Sunday, May 12, 2013

Bend Over and Take It Like a Good Little Peon

As if some of my posts haven't done enough to completely kill any chance I ever had in landing an agent, I thought, Why the hell shouldn't I do another?

Rachelle Gardner is considered one of the top flight literary agents out there, and people are clawing at the chance to get her to represent them.  In the interest of full disclosure, back in the olden days - when I thought I wanted to go the traditional publishing route - I submitted Akeldama to her.  I never got a response, but I didn't hold it against her since I know agents get inundated with queries every day.

However, a recent post she made on her site not only further validated my decision to not go the traditional publishing route, but it ensured that I would never seek her out as an agent for any reason whatsoever.  In fact, it made me silently thank God for having not been picked up by her in the first place.  In her article, not only does Ms. Gardner defend the odious practice of publishers trying to force non-compete clauses down the throats of writers, she did so in a manner which reeked of, "You pitiful wretched peasants!  You should just shut up and take it if you know what's good for you like we - your superiors - do."

For the uninitiated, a non-compete clause is one of the more anachronistic throw back contract clauses that publishers try to make writers agree to.  It says, in essence, you can only publish through them, and you can't try to sell work to anyone else on your own, even if that means you can't indie publish.  This gives the publishing house total control over the flow of your work, which they can decide to publish or not.  Decades ago, this was used to make it so that authors wouldn't publish more than one book a year(the thinking being that the public would quickly tire of an overexposed writer...Stephen King famously took this on with The Bachman Books).  However, since most writers don't create blockbusters that sell millions of copies, they need multiple books on the market so they can do crazy things like eat and put a roof over their head.  And since the expansion of POD and the digital marketplace, it is easier than ever for a writer to bypas the yearlong, or longer, process that it takes for a traditional publishing company to put something on shelves.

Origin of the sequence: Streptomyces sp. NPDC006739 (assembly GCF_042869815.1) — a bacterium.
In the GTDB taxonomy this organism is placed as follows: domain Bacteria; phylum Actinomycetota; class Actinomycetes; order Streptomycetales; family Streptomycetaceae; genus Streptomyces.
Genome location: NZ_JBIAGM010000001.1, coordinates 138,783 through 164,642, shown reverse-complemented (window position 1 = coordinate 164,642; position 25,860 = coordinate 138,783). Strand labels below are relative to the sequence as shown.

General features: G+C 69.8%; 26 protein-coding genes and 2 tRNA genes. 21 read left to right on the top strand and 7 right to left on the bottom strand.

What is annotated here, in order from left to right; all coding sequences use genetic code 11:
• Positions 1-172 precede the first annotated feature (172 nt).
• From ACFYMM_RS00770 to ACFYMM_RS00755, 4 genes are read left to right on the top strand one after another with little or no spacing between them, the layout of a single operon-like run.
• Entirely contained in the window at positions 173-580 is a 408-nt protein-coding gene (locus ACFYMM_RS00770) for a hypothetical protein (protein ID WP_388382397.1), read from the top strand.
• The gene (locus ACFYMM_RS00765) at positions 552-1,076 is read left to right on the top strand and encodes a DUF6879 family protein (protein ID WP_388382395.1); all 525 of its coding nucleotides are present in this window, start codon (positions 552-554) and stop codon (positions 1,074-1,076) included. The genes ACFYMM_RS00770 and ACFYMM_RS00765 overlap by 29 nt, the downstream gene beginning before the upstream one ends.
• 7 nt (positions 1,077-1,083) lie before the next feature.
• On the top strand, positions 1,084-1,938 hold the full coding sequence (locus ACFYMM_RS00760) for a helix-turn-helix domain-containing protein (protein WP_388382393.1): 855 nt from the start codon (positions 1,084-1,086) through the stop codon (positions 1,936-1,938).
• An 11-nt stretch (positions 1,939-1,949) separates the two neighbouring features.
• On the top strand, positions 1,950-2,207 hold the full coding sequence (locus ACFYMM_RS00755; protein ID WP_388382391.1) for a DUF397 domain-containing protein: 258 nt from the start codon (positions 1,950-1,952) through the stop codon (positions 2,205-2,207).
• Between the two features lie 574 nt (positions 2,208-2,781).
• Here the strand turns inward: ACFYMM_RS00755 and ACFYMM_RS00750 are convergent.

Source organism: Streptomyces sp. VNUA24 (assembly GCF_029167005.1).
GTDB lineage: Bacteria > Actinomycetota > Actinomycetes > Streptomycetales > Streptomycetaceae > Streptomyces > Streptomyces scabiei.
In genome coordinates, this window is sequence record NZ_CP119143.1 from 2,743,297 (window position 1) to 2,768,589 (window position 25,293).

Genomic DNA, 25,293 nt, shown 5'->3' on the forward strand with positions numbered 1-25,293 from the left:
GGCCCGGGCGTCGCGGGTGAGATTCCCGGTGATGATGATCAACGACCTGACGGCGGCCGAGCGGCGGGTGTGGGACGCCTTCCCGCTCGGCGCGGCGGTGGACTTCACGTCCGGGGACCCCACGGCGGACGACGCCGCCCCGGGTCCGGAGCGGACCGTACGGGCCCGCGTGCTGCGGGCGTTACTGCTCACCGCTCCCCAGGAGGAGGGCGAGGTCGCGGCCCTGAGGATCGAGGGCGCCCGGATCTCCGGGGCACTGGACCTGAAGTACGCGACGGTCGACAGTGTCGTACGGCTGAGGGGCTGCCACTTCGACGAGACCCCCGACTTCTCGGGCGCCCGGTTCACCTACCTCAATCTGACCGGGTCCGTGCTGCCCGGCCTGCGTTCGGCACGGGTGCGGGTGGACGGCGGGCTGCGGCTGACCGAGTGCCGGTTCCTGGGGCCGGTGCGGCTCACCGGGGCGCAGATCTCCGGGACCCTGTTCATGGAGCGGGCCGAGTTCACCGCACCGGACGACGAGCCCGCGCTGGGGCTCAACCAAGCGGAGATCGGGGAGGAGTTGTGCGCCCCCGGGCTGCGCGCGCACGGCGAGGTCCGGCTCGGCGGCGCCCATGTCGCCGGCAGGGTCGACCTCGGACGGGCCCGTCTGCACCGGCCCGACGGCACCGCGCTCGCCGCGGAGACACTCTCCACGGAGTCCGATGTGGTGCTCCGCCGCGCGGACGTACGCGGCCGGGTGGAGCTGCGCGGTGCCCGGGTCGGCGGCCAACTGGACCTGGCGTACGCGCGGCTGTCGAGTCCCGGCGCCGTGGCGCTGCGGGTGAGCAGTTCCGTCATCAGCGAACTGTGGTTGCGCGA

What the non-compete clause does is prevent you, as the writer, from putting out books on your own timeline.  The reasoning is that you could sabotage the effort the publisher has put into creating your brand and undercut their work.  However, given the amount of effort most traditional publishers put into marketing a new author, this is complete bullshit.  It's a throwback that is no longer relevant in the modern world.

However, Ms. Gardner demonstrates an incredible amount of tone deafness by defending publishers doing this.  The publisher "has an investment to protect" and self publishing something else will just "interfere with the saleability of the brand they're building."  The first part of this argument makes the absurd assertion that readers that come across your books and like them won't venture out and buy other books you've written.

Let's let that sink in for a second.

That's right - somehow getting yourself in front of an audience and having them enjoy your work will prevent them from buying more of it.  You know, the same way that having people eat an ice cream sundae will prevent them from ever ordering another one.